When the After School app debuted in mid-November of last year, it hit the market with impressive and unexpected success. After School was specifically aimed at high school students and provided them with an profile in which they can share posts, messages and more while being able to stay completely anonymous. Within its first month since its launch, more than 14,000 different high schools across the country have already downloaded the app and there is roughly 24,500 high schools in the U.S.! You do the math.
After School became the choice of extreme scrutiny by parents and school officials. Detroit schools were emailing the app developers to implement some sort of censorship, even Michigan schools were petitioning for the app to be taken down. Come December, the app was responsible numerous safety issues, most of which were many school shooting threats. App stores decided that After School was not upholding App Guidelines and was removed from app stores all together.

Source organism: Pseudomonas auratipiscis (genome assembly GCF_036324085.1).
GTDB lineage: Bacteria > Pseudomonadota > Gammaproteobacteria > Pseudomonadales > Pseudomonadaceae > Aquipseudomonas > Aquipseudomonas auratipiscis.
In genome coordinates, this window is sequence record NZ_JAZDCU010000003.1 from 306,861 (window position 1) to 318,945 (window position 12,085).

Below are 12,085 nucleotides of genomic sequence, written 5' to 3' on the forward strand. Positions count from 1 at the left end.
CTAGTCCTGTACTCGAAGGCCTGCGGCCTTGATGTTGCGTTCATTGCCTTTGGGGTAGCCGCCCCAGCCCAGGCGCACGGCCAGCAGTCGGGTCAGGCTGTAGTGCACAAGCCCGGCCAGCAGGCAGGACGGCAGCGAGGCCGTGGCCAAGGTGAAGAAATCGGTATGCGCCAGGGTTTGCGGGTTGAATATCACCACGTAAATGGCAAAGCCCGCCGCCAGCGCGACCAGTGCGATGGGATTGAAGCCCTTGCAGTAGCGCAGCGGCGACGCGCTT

This is where it gets interesting. The developers knew that they had to bring this app back to its full glory. They worked long and hard to find a way to make this app safe for high schoolers once more. How did they do it? Total censorship: every post made by a student within the app needed to be approved by a human moderator before anyone can see it. Posts that fall under categories like “sexual,” “drugs,” or “profanity” won’t be shown unless a user has specifically requested to see that content, he added. No forms of bullying or hate speech will be allowed to be posted. The users who want to be able to be shown profanity and stuff of that nature must be 17 years old or older, and are required to scan their drivers license to prove it. Penalties of posting mean-spirited content will have their profiles suspended or muted.
Probably the biggest update of the app is that After School has partnered up with suicide prevention organizations. When users type certain key words like “Kill myself”, ” wish I was dead”, they will be asked to connect and reach out to someone immediately to be helped in one way or another.